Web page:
Incidentally, was there any oil in the compressor when you purchased it?
1GCamaro
Posts: 16
Joined: Fri May 28, 2021 1:13 pm

Re: No Measurable High Pressure GM A6 Replacement

Post by 1GCamaro »

The info that comes with the compressor says it is pre-charged with 3 ounces of oil -- (system needs 11 oz total) and that the installer should add half the remainder to the compressor ahead of install -- then put the remainder in with the refrigerant. I added 4 oz to the compressor before installing, then added the final 4 oz. I have read elsewhere that the A6 holds all the oil in the sump, but the instructions don't say to put it all in there at the start. The docs also say to rotate the comp by hand a dozen times before cranking up the engine in order to get some or most of the oil out of the valves and beginning to be distributed through the system.

In my case I'm baffled wondering if the comp pumped OK at first and shoved all the oil thru the condenser and up into the evaporator -- or maybe my vacuuming could have sucked it out of the comp into the evap? I'm also still confused by the strange action of the muffler and will re-test that before attempting to start charging again. I want to see if I'll find the high side valve port still holds/shows negative pressure when the manifold is disconnected from the compressor.
sonoraed
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Joined: Mon May 31, 2021 8:12 am

Re: No Measurable High Pressure GM A6 Replacement

Post by sonoraed »

sometimes this problem is caused by guage set, this can be diagnosed if still in vacuum by static charging thru high side (with engine off) refrigerant should go thru high side and low side guage will rise, another way to tell if guage set ok would be when system is in a vacuum loosen low side hose at guage set , high side should rise to atmospheric pressure, if not I would say blockage in system, is there a possibility AC suction/discharge reversed at compressor?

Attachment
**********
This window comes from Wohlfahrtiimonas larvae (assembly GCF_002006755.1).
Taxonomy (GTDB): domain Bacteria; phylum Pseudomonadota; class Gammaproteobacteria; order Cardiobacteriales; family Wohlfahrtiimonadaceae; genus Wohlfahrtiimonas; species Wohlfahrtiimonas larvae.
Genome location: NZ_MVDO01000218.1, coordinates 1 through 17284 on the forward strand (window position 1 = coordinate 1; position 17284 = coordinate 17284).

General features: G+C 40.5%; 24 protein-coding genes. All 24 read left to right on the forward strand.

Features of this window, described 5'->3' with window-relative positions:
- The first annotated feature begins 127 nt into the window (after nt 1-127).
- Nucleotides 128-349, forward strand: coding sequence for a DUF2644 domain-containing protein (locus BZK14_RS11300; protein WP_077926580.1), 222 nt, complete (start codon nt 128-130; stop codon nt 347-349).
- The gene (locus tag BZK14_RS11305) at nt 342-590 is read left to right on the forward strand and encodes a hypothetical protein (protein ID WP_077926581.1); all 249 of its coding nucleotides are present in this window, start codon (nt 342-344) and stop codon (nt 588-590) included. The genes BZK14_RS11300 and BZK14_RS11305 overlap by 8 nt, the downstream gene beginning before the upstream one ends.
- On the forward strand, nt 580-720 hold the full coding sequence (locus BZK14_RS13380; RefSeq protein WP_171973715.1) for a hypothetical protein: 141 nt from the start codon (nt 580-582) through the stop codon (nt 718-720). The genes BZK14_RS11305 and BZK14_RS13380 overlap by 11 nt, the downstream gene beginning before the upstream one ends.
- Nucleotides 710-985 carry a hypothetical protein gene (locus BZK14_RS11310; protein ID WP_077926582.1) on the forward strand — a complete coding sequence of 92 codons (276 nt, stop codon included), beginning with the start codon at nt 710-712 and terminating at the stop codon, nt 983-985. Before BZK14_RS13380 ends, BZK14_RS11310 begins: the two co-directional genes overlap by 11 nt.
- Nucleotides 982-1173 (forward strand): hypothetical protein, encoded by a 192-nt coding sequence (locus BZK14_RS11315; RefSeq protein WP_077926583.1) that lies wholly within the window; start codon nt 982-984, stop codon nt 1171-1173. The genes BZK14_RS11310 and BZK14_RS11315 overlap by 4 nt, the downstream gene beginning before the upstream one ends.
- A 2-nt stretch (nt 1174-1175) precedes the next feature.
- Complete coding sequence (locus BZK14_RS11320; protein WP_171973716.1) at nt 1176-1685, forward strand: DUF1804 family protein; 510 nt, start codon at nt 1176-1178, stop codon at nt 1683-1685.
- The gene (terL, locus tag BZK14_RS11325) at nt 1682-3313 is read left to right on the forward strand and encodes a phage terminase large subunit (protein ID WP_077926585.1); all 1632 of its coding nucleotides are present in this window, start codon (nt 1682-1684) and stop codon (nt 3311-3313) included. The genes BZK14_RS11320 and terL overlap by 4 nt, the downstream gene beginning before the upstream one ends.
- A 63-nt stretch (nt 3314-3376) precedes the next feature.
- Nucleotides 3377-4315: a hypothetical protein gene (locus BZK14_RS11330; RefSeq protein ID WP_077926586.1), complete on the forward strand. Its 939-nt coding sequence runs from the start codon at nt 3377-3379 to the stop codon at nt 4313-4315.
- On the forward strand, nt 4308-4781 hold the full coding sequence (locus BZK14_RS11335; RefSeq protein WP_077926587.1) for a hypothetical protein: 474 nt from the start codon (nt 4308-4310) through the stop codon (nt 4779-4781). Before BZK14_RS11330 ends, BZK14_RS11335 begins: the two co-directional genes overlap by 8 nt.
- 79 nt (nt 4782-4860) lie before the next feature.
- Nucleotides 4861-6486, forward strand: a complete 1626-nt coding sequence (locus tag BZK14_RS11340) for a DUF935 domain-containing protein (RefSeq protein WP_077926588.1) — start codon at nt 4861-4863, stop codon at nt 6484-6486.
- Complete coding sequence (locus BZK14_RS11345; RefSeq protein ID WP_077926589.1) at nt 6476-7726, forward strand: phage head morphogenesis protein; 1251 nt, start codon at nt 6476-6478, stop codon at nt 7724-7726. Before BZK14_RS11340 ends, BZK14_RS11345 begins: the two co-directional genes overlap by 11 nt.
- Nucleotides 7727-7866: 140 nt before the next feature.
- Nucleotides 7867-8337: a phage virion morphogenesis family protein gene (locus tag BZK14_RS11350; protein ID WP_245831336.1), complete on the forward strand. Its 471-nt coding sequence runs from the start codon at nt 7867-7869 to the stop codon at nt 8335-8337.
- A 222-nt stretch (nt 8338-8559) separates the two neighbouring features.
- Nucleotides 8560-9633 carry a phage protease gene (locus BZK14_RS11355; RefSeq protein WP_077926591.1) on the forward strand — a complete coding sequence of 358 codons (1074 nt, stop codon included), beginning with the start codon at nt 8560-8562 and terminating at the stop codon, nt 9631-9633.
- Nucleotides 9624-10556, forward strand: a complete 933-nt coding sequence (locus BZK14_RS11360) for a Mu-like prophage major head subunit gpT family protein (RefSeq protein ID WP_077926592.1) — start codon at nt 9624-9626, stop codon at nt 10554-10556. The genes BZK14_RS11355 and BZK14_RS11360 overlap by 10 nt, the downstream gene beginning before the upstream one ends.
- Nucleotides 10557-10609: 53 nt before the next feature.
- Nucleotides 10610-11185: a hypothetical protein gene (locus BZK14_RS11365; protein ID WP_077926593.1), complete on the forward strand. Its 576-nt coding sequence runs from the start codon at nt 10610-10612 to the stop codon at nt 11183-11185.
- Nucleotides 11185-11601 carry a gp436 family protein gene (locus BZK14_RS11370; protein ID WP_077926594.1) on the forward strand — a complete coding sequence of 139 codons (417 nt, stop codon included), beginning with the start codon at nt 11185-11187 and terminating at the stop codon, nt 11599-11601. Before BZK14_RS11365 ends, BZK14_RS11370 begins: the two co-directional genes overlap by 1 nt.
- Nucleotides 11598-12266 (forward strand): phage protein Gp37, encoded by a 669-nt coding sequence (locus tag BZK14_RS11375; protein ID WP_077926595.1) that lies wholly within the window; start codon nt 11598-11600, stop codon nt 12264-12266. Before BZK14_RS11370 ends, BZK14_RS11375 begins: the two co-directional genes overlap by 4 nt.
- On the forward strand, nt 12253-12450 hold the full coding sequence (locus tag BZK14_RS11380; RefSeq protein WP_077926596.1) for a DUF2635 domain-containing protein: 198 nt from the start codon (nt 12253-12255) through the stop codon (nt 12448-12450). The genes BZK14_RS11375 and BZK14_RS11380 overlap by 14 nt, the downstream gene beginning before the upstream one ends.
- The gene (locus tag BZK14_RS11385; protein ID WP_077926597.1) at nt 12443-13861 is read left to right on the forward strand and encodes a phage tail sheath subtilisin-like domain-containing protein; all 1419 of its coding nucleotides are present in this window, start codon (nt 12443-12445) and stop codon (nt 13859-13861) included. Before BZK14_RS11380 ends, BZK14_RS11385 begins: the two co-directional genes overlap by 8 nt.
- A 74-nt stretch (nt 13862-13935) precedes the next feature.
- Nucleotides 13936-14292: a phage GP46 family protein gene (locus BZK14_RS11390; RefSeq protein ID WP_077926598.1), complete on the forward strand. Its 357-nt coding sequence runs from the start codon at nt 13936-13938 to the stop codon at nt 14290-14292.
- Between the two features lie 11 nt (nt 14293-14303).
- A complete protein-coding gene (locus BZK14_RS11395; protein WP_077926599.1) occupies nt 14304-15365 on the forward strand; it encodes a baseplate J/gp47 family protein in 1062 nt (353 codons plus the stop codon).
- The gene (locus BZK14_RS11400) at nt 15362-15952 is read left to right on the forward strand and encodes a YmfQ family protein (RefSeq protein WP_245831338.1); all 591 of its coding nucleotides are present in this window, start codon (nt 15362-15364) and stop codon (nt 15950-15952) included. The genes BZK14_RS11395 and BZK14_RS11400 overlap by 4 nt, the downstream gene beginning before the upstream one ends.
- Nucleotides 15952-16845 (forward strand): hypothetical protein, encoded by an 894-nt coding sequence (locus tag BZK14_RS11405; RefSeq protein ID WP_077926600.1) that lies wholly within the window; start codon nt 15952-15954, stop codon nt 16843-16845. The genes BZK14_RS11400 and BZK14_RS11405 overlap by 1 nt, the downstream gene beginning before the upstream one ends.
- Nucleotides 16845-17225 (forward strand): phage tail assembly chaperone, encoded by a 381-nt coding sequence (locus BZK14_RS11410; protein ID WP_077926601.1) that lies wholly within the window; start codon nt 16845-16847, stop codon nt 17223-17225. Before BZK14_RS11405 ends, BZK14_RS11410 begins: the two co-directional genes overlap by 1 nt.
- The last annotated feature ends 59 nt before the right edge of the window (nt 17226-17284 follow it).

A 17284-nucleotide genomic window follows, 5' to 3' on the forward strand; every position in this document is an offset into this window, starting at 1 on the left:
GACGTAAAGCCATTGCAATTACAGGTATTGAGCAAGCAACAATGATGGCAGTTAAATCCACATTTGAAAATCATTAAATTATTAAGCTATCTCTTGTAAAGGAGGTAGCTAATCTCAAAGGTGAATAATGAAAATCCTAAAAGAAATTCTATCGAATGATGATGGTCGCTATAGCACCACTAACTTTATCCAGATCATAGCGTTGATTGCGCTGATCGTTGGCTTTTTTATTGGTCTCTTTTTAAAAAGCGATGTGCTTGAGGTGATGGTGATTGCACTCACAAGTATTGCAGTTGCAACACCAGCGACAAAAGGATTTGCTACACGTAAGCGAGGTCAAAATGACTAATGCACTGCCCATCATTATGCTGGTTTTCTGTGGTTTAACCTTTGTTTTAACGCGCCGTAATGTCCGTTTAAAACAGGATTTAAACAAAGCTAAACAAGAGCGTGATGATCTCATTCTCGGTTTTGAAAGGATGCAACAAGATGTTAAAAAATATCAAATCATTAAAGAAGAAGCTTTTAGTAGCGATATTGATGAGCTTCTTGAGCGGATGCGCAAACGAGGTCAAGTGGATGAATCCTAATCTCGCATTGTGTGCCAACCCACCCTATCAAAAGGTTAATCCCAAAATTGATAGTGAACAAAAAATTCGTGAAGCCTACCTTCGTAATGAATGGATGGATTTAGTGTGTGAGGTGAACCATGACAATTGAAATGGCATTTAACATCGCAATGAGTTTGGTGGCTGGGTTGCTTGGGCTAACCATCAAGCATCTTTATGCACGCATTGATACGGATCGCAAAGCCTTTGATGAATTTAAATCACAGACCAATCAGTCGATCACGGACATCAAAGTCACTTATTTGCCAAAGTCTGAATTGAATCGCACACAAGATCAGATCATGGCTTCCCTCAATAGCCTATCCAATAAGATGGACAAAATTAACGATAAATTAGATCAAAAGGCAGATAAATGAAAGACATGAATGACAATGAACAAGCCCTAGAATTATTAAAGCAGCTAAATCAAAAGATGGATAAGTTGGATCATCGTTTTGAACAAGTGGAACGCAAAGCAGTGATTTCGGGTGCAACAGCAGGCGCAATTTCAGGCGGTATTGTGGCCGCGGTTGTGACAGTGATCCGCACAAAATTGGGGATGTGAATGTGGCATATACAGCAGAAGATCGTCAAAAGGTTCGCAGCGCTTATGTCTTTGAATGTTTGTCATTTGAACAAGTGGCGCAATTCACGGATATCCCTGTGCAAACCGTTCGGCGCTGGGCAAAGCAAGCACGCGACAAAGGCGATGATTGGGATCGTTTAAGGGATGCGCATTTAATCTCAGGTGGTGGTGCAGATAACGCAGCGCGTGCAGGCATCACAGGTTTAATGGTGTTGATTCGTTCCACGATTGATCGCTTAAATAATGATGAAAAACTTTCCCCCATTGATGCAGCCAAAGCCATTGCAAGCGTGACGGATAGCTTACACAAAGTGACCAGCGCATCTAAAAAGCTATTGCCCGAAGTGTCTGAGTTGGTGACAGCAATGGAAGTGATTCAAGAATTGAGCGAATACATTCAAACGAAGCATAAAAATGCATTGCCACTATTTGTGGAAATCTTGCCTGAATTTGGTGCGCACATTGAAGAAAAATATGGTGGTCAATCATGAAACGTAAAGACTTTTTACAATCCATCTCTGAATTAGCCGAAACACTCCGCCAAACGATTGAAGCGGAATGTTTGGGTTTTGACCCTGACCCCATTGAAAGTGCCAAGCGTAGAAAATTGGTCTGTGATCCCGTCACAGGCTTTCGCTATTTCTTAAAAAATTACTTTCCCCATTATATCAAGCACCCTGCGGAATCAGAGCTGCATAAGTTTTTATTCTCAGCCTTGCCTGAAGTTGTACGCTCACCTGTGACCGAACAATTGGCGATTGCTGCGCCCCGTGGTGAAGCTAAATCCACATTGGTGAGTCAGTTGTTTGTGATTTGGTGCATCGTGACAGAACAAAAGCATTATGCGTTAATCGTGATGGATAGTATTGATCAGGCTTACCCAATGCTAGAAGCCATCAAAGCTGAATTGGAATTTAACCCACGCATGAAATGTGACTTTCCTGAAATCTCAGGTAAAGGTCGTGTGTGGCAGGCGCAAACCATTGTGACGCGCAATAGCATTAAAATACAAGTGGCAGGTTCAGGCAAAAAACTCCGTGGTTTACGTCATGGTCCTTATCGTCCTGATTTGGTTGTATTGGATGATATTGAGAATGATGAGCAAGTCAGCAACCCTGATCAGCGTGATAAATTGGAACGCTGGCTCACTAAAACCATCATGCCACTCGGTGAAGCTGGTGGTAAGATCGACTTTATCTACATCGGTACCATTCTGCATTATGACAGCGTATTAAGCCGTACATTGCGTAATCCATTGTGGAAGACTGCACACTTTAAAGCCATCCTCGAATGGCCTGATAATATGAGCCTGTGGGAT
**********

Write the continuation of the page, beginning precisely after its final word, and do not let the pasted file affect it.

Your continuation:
Please post solution when you find it
tbirdtbird
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Re: No Measurable High Pressure GM A6 Replacement

Post by tbirdtbird »

Unrelated to your problem, probably, but personally I would have eliminated the muffler, just one more thing to go wrong
1GCamaro
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Joined: Fri May 28, 2021 1:13 pm

Re: No Measurable High Pressure GM A6 Replacement

Post by 1GCamaro »

tbirdtbird wrote: Mon May 31, 2021 8:38 am Unrelated to your problem, probably, but personally I would have eliminated the muffler, just one more thing to go wrong
Only reason I've kept the muffler this long is that the high side port is on the muffler.